Guess Jerry is reading the Reader...it isn't going to be left to the rabble to vote on a new "money-saving" expenditure...Gerding-E, though, has been paid? Seems SD is about jobs mainly for consultants and tourists.

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Visduh July 29, 2010 @ 8:58 p.m.

During the economic downturn of the early 90's, and when it often looked as if half the office space in downtown San Diego was vacant, the county broke ground on the Hall of Justice. Why? Well the construction industry and the construction unions wanted a big project, little else was happening, and they got what they wanted. Oh, the building is a fine structure, and being purpose built as a court facility, works well. The only problem is that it cost far more than it would have cost the county to buy or lease (long term) some existing structure in the same area. And yes, there were many within a couple blocks of that location.

So, in a repeat performance of that fiasco, the city is now going to insist that it needs a new city hall, even when vacant office space in downtown is again ready to be snapped up at bargain rates. This would be a wonderful opportunity for the city to lock up prime office space in the area for fifty years or more, and pay rents that have not been seen in more than twenty years. So is KFC really serious about reducing the cost of city government? Only if it means saving it where his supporters have no interests. Such as with the landfill and street lights. When it comes to construction, he's Mayor Bulldozer.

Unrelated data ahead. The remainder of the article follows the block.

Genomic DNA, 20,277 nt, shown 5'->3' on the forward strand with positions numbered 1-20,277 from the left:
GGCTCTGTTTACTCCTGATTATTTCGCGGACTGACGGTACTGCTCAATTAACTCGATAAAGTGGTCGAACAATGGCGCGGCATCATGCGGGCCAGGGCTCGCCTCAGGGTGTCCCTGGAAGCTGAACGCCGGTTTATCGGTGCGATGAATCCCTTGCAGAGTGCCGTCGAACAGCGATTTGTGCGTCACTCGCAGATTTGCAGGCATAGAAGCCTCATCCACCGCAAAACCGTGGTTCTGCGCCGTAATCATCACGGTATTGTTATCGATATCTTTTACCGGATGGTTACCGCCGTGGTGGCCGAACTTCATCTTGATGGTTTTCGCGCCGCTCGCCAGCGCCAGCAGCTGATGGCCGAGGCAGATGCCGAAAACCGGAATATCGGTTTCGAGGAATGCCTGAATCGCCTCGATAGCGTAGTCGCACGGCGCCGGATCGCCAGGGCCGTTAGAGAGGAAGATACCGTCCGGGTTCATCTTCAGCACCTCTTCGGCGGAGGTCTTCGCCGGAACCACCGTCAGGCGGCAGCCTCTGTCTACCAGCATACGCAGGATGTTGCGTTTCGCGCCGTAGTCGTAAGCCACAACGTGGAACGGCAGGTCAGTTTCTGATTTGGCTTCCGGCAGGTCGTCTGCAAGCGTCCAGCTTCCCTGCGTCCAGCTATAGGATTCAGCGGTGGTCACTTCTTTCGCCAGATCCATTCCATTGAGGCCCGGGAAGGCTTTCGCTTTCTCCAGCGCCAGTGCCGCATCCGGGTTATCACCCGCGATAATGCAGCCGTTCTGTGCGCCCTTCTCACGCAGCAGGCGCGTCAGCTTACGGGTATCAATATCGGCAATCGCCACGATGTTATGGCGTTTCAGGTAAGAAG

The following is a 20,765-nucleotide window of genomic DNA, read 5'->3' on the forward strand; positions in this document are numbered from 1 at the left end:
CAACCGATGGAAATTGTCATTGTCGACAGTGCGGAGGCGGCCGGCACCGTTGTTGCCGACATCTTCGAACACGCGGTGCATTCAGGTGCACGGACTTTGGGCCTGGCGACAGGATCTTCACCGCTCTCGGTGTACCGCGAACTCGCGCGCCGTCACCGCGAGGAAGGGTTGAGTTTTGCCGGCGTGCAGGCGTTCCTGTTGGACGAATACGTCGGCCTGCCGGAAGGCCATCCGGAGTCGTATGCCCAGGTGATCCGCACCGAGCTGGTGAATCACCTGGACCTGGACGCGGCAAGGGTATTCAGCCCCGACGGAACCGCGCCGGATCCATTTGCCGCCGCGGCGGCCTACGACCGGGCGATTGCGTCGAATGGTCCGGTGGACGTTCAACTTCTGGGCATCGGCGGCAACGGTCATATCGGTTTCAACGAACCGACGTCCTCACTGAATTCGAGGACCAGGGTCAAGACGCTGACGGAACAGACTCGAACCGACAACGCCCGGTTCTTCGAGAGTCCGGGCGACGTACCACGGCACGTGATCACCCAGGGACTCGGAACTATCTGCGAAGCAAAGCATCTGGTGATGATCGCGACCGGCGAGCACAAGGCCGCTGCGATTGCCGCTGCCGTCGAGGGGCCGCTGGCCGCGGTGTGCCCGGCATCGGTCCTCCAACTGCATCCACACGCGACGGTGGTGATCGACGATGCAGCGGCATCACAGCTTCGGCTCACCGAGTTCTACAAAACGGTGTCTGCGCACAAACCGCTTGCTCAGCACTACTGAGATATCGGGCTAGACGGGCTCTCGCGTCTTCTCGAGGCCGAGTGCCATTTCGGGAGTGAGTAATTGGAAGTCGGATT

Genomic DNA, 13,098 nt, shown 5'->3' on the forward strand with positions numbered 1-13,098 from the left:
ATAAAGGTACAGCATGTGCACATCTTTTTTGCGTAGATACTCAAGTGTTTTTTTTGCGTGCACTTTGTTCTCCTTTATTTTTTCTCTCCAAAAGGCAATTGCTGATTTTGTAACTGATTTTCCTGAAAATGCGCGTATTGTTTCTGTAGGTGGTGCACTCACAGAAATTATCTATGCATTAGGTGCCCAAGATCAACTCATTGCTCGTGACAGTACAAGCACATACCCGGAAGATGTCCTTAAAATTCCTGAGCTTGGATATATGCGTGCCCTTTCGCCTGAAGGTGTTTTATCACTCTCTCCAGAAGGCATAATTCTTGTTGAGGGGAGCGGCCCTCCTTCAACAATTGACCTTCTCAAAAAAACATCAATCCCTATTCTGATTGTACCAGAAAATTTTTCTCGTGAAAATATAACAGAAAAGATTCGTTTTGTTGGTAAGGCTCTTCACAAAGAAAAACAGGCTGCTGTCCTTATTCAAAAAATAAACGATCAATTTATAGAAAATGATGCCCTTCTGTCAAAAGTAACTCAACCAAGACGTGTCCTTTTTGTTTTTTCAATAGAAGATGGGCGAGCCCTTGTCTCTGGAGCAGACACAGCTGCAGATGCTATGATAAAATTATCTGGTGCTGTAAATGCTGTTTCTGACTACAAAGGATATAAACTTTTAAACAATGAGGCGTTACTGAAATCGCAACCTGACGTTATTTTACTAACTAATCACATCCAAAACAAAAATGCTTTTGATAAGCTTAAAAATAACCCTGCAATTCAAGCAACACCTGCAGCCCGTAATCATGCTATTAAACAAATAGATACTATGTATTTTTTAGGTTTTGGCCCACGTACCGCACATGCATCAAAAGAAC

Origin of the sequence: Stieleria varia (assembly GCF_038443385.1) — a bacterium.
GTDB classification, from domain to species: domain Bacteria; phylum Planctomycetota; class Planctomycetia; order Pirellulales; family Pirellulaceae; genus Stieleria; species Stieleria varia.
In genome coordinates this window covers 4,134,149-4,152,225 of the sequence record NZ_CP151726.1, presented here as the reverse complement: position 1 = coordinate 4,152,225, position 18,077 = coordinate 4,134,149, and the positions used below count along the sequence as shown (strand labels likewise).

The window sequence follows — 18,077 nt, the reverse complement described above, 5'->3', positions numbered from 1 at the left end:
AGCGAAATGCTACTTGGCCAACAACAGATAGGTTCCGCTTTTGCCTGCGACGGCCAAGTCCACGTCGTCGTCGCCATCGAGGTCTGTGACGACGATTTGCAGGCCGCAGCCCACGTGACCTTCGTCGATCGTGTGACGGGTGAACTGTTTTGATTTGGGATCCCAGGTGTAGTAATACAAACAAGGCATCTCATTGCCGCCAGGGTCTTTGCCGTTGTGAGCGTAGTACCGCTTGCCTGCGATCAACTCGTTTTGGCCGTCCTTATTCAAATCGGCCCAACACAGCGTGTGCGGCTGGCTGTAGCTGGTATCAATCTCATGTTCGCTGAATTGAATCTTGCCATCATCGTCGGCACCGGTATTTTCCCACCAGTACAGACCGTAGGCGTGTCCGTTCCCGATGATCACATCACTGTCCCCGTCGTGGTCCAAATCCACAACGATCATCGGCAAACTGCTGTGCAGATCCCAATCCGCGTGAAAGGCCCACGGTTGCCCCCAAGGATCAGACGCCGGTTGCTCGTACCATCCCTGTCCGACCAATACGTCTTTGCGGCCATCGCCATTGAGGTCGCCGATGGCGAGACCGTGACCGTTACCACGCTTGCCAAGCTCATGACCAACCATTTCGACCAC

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Brian_T_Peterson_DVM July 30, 2010 @ 5:56 a.m.

Despite the condo glut downtown, the current plans on the table for Grantville redevelopment call for adding 11,000 condos to the project area. To make this even more insane, the City’s own economic analysis of the project area says that for this plan to be economically feasible, the units need to sell or lease for the same price as those downtown. Undeterred, the developers who dominate the Grantville “Stakeholders” Committee accepted this as great news. After all, the economics don’t really matter to them, because they will be using public funds in the form of tax increment to subsidize this folly. We can stop this by supporting the Grantville Action Group’s legal challenge of the Grantville Settlement Agreement, which will send over $31 million of the Grantville tax increment to downtown to subsidize more construction there. If we can block the City’s and the County’s agreement, we can stop the redevelopment. We will be in court on Oct. 29. If you would like to help, go to www.GrantvilleActionGroup.com.

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Don Bauder July 30, 2010 @ 7:07 a.m.

Response to post #5: Sanders has said all along that he does NOT read the Reader. I can't speak for management, but this doesn't bother me: we want a high-quality readership. Best, Don Bauder